The Cloud

One term that was everywhere at the event was “The Cloud”. This is possibly one of the most hideously over used phrases since “Innovation” became popular and lost its meaning entirely.  I’ll not dwell on the subject because in this space “The Cloud” refers to a software product running on a web-server. That’s all.

The V6 platform is a server-based architecture. Data is stored and served from that server and is managed centrally. Users can interact with and access this data using a browser-based tool, a mobile device, or via a thicker client installed on a local workstation, it doesn’t really matter.

Following the SolidWorks demo it was clear that many seemed uncomfortable with the idea of a Cloud-based application and asked, “Does that mean I don’t own my own data?” Let’s be clear. No. It doesn’t.

With V6 whether you opt for the hosted service, one that’s installed in a privately maintained server from the vendor (Dassault is gearing up for this) or you have everything behind your firewall - it doesn’t really matter. There are many options. Think of it more as “A Cloud”, rather than “The Cloud.” When you do, it becomes far less intimidating.

Alongside the pure management of data, there’s also huge potential for compute intensive tasks such as simulation and rendering. For those working on a server-farm with 100s of available cores, assets can be generated immediately, as soon as they are required, on demand if you will.

Rendering was demonstrated with Luxology’s Nexus engine (the same one powering PhotoView 360) and this was used to create photo real images in real time. The potential for design exploration in this type of environment, with massive compute capabilities available, is phenomenal.

Change and fear

For the ardent SolidWorks community that has been using its 3D product of choice for many years, the suggestion that SolidWorks could be set to undergo a major change is likely to come as something of a shock. And this is probably why SolidWorks decided to present its future vision now, to let its users get used to the idea, rather than spring it on them with a close to shipping product. But before panic ensues, let’s take a closer look at things.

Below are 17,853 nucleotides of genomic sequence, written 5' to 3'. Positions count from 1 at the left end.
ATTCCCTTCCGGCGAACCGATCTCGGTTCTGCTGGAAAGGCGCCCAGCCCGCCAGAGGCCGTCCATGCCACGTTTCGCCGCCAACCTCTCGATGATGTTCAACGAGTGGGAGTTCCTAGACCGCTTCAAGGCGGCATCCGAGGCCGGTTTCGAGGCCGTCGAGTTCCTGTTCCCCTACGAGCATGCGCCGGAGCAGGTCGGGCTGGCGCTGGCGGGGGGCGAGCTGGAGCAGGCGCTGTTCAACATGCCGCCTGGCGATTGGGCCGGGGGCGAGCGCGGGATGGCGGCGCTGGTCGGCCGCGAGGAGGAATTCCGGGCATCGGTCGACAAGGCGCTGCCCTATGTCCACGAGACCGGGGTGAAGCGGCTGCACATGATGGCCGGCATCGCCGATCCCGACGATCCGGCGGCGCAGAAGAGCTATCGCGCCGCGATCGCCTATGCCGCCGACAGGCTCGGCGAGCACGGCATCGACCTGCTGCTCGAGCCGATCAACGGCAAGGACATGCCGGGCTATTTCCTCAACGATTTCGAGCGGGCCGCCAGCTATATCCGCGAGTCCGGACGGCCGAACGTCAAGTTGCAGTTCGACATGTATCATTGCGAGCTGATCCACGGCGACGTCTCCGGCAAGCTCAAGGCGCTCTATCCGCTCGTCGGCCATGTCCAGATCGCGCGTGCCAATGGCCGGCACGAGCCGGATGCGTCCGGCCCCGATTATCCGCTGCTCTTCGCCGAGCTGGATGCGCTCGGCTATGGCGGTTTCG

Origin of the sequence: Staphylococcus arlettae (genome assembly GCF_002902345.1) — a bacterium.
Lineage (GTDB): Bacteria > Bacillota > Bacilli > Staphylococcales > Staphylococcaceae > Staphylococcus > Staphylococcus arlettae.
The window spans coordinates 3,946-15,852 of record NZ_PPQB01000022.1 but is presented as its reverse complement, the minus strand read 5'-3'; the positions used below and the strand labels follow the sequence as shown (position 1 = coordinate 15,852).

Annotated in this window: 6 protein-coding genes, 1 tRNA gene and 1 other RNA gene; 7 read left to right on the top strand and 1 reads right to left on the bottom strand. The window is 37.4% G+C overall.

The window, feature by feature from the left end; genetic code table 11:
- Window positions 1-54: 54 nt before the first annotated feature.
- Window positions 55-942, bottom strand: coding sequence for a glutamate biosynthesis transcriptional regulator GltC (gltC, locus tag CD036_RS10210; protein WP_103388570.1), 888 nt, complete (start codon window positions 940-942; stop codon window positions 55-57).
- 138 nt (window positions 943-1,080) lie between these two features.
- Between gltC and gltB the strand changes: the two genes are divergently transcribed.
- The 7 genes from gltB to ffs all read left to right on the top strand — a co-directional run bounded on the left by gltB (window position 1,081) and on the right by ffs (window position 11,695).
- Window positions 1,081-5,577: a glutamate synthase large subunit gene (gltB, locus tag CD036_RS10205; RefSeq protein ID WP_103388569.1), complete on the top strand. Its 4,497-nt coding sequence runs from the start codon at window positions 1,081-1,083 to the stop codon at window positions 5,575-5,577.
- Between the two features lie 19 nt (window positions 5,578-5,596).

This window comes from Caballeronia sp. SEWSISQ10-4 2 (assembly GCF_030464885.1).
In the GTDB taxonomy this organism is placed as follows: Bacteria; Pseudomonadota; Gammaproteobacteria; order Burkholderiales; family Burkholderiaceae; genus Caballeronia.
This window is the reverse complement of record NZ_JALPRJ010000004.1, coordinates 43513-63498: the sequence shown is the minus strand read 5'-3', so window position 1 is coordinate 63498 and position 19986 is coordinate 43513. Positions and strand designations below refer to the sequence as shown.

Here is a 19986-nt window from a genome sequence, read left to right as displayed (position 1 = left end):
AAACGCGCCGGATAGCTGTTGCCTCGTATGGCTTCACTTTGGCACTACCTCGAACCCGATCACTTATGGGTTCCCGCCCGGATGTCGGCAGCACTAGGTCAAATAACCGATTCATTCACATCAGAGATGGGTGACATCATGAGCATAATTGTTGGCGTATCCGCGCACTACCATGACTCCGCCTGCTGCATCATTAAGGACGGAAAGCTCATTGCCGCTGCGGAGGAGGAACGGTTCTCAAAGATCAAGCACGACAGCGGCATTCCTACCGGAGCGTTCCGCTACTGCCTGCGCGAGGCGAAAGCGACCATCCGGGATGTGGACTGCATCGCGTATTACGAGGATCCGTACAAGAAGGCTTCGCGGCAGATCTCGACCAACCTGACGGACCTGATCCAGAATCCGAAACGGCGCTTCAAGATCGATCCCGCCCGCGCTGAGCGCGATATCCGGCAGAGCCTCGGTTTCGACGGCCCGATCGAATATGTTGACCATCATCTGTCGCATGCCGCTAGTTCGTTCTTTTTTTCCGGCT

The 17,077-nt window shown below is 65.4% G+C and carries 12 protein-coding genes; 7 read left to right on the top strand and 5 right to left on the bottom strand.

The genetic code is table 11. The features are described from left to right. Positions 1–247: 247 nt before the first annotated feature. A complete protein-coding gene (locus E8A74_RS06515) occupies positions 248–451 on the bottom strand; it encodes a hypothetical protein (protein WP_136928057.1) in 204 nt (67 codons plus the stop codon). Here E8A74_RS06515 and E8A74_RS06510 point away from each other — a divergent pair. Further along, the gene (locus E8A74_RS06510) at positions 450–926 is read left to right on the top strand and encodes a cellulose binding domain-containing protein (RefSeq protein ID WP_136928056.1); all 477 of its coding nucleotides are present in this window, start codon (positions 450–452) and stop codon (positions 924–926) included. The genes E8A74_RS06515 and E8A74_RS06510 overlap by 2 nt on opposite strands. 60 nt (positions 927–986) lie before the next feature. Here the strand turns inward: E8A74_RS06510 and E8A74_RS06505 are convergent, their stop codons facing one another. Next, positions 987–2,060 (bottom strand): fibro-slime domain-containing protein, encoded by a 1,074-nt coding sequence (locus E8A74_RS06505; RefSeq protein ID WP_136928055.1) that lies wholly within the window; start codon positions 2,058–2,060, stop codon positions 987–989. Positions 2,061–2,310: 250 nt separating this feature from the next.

SolidWorks is fifteen years old and we’ve all seen what happens once software reaches a certain age - it starts to clunk, look clunky and perform in a clunky manner. Fixing and more importantly advancing that code becomes a herculean task, and it becomes harder to stay competitive with newer, more agile systems. In saying that, deciding to build something new, with new technologies, is a brave decision to make.

That’s what Dassault did with V5, and now with V6, and while the transition continues to cause problems for some of its customers for others the results have been very rewarding.

To my mind the fact that SolidWorks is working with Dassault on a future incarnation of SolidWorks is good news. I’ve been covering Dassault and Catia for long enough to know that while the French company doesn’t like to talk about ‘product’, the things Catia can achieve are quite simply breathtaking. It can capture a product, in a digital form, in the most holistic manner. And coupled with Enovia manage the information very efficiently.

The coming years are likely to ones of transition for SolidWorks and its users (as it will for the IT world in general) and I don’t predict for a minute that it will be a smooth ride. But if you’re a SolidWorks user, don’t be afraid. Be excited. Because if this stuff comes to market, I am sure it will be incredible.  /






Comments on this article:

Al, Kudos for your description of “SolidWorks-on-the-cloud” as CAD on “a cloud”, not “the cloud.”  I think there is WAY too much FUD (Fear, Uncertainty, and Doubt) about intellectual property security on the cloud, and that many people aren’t aware of the details around cloud computing.  My more complete thoughts on this subject, the basics of private and community clouds, and how PLM will benefit from cloud computing can be found at  Keep up the good work of trying to “peel back the onion” so that people can see the reality of these exciting new technologies and not get caught up in the rumors about them.

Posted by Jonathan Scott on Tuesday 13 2010 at 02:17 PM